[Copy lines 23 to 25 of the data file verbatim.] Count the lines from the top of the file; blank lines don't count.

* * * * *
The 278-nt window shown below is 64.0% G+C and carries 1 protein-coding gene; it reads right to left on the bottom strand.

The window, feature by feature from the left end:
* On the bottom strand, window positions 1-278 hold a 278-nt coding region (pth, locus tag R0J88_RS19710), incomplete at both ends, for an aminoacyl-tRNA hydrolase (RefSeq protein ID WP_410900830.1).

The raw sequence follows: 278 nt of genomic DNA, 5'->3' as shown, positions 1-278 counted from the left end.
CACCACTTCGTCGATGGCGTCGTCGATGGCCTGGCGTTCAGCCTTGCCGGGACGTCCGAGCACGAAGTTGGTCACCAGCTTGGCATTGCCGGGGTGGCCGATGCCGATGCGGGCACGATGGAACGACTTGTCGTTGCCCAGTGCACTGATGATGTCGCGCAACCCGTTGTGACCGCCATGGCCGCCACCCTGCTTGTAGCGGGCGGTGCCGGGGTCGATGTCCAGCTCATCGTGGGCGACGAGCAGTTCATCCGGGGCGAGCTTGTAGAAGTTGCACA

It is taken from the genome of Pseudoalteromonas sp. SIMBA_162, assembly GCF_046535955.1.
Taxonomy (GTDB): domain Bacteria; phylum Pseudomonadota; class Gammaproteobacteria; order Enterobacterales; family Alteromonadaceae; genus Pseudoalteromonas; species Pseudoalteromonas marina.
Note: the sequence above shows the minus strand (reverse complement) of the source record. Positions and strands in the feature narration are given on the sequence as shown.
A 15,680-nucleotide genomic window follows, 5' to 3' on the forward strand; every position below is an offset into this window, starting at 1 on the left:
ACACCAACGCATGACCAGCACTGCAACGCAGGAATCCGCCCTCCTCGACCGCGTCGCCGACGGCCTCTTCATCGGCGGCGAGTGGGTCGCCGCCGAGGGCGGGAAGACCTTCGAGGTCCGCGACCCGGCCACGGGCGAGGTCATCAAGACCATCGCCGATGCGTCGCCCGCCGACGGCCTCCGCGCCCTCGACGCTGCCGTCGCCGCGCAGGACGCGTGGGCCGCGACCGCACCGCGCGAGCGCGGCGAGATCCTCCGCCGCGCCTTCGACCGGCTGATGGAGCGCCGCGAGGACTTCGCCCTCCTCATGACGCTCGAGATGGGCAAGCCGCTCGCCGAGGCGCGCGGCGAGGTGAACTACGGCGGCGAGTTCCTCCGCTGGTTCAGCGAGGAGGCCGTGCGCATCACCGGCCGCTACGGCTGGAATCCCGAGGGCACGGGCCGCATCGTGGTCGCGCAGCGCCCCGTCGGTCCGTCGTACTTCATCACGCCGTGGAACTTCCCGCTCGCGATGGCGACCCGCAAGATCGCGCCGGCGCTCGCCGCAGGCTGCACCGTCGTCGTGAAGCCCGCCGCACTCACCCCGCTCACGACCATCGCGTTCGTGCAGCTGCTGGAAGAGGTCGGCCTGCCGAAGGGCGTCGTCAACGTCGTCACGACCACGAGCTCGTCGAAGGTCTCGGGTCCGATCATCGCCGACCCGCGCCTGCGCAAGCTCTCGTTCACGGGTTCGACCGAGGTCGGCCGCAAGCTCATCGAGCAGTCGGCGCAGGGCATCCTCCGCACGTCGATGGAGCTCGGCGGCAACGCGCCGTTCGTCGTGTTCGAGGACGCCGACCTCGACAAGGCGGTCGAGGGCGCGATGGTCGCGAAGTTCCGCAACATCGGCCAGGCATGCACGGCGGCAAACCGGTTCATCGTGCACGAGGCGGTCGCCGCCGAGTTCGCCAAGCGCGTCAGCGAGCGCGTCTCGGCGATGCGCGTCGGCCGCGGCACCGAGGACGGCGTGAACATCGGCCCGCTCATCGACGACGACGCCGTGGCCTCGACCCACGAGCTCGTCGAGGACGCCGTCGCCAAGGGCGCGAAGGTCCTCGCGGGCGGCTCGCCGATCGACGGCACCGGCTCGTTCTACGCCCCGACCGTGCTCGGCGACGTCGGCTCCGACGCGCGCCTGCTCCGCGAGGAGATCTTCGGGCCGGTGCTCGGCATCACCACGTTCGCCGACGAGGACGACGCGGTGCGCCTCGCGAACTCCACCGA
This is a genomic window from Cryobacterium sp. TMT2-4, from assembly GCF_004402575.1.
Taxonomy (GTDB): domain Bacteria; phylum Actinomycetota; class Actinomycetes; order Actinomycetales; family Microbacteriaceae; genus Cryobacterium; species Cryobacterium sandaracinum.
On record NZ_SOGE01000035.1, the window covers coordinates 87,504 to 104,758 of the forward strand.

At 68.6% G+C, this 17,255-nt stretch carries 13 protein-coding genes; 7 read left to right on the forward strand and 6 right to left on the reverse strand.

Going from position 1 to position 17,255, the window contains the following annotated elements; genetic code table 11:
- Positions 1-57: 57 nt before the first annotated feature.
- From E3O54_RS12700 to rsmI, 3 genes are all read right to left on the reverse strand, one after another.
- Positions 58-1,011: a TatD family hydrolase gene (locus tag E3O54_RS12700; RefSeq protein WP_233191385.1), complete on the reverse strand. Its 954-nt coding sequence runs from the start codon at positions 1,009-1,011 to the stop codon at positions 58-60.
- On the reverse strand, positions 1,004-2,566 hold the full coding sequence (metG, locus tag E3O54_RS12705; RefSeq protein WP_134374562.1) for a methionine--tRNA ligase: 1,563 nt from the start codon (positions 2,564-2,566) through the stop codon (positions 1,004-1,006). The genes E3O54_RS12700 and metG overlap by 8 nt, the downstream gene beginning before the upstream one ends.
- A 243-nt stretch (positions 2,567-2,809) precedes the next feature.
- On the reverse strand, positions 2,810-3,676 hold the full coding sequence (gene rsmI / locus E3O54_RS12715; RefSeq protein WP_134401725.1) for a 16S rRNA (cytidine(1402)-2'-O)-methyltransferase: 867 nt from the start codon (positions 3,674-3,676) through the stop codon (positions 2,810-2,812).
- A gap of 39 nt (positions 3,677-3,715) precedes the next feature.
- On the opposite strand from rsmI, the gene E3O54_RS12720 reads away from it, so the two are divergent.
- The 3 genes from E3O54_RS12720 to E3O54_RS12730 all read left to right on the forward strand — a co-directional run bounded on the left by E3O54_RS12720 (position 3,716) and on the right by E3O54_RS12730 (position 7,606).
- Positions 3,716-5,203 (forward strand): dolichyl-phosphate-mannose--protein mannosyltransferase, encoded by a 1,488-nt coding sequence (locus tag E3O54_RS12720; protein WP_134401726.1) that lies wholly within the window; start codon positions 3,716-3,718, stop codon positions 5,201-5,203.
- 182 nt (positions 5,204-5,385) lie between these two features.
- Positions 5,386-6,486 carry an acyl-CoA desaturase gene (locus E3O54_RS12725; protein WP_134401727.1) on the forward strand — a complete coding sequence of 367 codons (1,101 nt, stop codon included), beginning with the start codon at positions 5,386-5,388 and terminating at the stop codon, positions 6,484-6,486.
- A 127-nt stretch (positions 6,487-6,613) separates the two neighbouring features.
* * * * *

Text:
- On the opposite strand from rsmI, the gene E3O54_RS12720 reads away from it, so the two are divergent.
- The 3 genes from E3O54_RS12720 to E3O54_RS12730 all read left to right on the forward strand — a co-directional run bounded on the left by E3O54_RS12720 (position 3,716) and on the right by E3O54_RS12730 (position 7,606).
- Positions 3,716-5,203 (forward strand): dolichyl-phosphate-mannose--protein mannosyltransferase, encoded by a 1,488-nt coding sequence (locus tag E3O54_RS12720; protein WP_134401726.1) that lies wholly within the window; start codon positions 3,716-3,718, stop codon positions 5,201-5,203.